Bmw Business Strategy

Only available on StudyMode
  • Download(s) : 408
  • Published : February 18, 2012
Open Document
Text Preview


This paper explores the strategies and environmental influences (both Internal and External) of a German car giant BMW, Bayerische Motoren Werke, which has established itself in the niche luxury car market. It has Headquarter in Munich, Germany, with presence all over the world. The luxury car includes both traditional luxury cars and functional luxury cars. BMW is one of the most successful car companies in Europe and worldwide. Despite experiencing the overall sales slump particularly in the German and the Western European Markets, the Group has been able to improve its market share and even increased deliveries to their customers in the vehicle, as well as in the motorcycle sector. The company has built brand equity over the years through the continuous branding efforts for high quality products. Direct competitors of BMW are luxury car manufacturers from Japan, the U.S., and other European Union countries. Globally, BMW’s biggest U.S. competitors are Ford, Cadillac, Lincoln, Buick, and Chrysler. And Japanese competitors include Lexus, Honda, and Toyota. BMW competes locally (in Germany) and globally with other EU companies such as Mercedes Benz, Audi and Jaguar.

No two organizations in the world could be alike so the environmental influences of BMW could be described through;

1. Internal Environment

2. External Environment

The macro-environment or external environment of the organization is further broken down into;

A. Immediate Environment

B. General or Task Environment.

The above phenomena of environmental factors are described by the PESTEL analysis, which helps to analyse external environment i.e. General Environment. Figure 1 shows the Organization, Internal Environment and its factors.

Figure 1

Figure 2 represents two further outer circles, which is Immediate Environment and General/Task Environment.

Bernhardt, Kenneth L., Cases in Marketing Management, 6th Edition, Richard D. Irwin, 1994, 754 pages (coauthored with Thomas C. Kinnear).

PESTLE Analysis:

PESTEL is an acronym for Political, Economic, Social, Technological, Legal and Environmental factors. As no business could exist and operate in a vacuum, rather as a part and parcel of the environment in which it finds itself. The PESTLE Analysis is used as a generic 'orientation' tool to find out about an organization or product the effect of external environment forces on an organization’s internal environment forces. It has been originally designed as a business environmental scan, the PEST or PESTLE analysis is an analysis of the external macro environment (big picture) in which a business operates. These factors are beyond the control or influence of a business, however the business needs to be aware of when developing product development, business or strategy planning.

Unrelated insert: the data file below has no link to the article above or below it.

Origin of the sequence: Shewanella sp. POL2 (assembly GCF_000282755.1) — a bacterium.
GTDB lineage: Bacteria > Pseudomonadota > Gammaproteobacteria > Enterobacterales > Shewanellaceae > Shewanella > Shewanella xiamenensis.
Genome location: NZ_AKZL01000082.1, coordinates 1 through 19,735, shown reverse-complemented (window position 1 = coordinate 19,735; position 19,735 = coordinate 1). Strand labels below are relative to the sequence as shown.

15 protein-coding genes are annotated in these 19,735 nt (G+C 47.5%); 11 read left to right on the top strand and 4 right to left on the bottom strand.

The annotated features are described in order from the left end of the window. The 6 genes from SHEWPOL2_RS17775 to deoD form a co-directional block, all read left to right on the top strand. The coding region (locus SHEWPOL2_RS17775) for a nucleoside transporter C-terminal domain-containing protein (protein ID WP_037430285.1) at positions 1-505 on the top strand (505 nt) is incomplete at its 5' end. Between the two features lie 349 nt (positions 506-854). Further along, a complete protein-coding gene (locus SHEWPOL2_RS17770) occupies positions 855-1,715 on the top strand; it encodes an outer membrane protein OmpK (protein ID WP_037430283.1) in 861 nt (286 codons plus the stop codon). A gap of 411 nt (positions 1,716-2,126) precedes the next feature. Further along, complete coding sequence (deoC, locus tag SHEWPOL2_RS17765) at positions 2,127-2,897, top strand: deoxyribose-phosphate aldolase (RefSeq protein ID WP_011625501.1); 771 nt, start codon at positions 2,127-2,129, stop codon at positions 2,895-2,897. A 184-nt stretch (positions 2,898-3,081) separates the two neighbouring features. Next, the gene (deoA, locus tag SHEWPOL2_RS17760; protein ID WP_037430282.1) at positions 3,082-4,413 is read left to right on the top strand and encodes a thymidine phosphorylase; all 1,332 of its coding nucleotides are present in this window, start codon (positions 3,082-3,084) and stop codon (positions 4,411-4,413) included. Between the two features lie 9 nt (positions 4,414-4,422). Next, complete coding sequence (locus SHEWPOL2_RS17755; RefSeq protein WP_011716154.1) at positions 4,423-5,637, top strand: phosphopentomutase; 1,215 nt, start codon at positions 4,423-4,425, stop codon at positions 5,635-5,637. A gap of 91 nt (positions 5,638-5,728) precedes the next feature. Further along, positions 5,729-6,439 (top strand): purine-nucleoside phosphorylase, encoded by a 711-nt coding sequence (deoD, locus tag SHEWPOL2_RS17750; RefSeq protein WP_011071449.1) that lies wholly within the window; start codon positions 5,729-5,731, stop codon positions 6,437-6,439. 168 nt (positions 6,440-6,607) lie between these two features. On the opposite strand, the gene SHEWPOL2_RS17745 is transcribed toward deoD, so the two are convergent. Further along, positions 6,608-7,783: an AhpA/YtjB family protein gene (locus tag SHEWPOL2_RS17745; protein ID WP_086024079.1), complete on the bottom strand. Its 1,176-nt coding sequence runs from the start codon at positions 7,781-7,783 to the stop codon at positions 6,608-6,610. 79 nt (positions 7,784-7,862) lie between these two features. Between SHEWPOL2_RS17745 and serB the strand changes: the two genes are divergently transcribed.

Therefore it is vital to take into account PESTLE factors for the following main reasons: • By making effective use of PESTLE analysis, the business has to ensure that what the business is doing is aligned positively with the powerful forces of change that are affecting our working environment. Effective Change Management enables business to take advantage of inevitable change rather than to oppose it.

• Effective use of PESTLE analysis facilitates the business not to take action which could lead to failure for reasons beyond your control

• PESTLE is particularly valuable when starting a new product or service. Use of PESTLE helps breaking free of assumptions, and helps the business to quickly adapt to the realities of the new environment


The factors that affect the BMW car industry are:
• Government, foreign policies and taxes are very critical for the automobile industry. The government policies help us to decide the chances of success in the global market. • Implementation of new schemes in the US and Europe automobile industry wherein regulations were led to...
tracking img